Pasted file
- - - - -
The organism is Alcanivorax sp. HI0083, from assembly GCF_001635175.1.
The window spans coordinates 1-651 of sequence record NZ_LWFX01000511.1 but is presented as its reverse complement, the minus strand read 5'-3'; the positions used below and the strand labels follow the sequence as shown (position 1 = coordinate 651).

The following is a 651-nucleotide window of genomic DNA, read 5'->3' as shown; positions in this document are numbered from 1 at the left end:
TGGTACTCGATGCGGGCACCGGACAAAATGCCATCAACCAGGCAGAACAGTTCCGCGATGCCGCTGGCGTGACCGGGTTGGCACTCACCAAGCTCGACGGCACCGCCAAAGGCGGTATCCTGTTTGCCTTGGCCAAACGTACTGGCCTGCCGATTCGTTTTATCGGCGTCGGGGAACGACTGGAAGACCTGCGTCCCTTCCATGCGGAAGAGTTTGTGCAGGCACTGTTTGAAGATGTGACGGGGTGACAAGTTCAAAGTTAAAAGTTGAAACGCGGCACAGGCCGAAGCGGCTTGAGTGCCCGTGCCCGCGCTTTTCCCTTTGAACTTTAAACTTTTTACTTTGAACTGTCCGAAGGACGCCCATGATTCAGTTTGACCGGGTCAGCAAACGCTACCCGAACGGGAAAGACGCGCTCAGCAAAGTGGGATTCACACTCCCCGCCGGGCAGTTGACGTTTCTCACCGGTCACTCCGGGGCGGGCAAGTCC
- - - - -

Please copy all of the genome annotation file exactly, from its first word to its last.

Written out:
The organism is Alcanivorax sp. HI0083, from assembly GCF_001635175.1.
The window spans coordinates 1-651 of sequence record NZ_LWFX01000511.1 but is presented as its reverse complement, the minus strand read 5'-3'; the positions used below and the strand labels follow the sequence as shown (position 1 = coordinate 651).

The following is a 651-nucleotide window of genomic DNA, read 5'->3' as shown; positions in this document are numbered from 1 at the left end:
TGGTACTCGATGCGGGCACCGGACAAAATGCCATCAACCAGGCAGAACAGTTCCGCGATGCCGCTGGCGTGACCGGGTTGGCACTCACCAAGCTCGACGGCACCGCCAAAGGCGGTATCCTGTTTGCCTTGGCCAAACGTACTGGCCTGCCGATTCGTTTTATCGGCGTCGGGGAACGACTGGAAGACCTGCGTCCCTTCCATGCGGAAGAGTTTGTGCAGGCACTGTTTGAAGATGTGACGGGGTGACAAGTTCAAAGTTAAAAGTTGAAACGCGGCACAGGCCGAAGCGGCTTGAGTGCCCGTGCCCGCGCTTTTCCCTTTGAACTTTAAACTTTTTACTTTGAACTGTCCGAAGGACGCCCATGATTCAGTTTGACCGGGTCAGCAAACGCTACCCGAACGGGAAAGACGCGCTCAGCAAAGTGGGATTCACACTCCCCGCCGGGCAGTTGACGTTTCTCACCGGTCACTCCGGGGCGGGCAAGTCC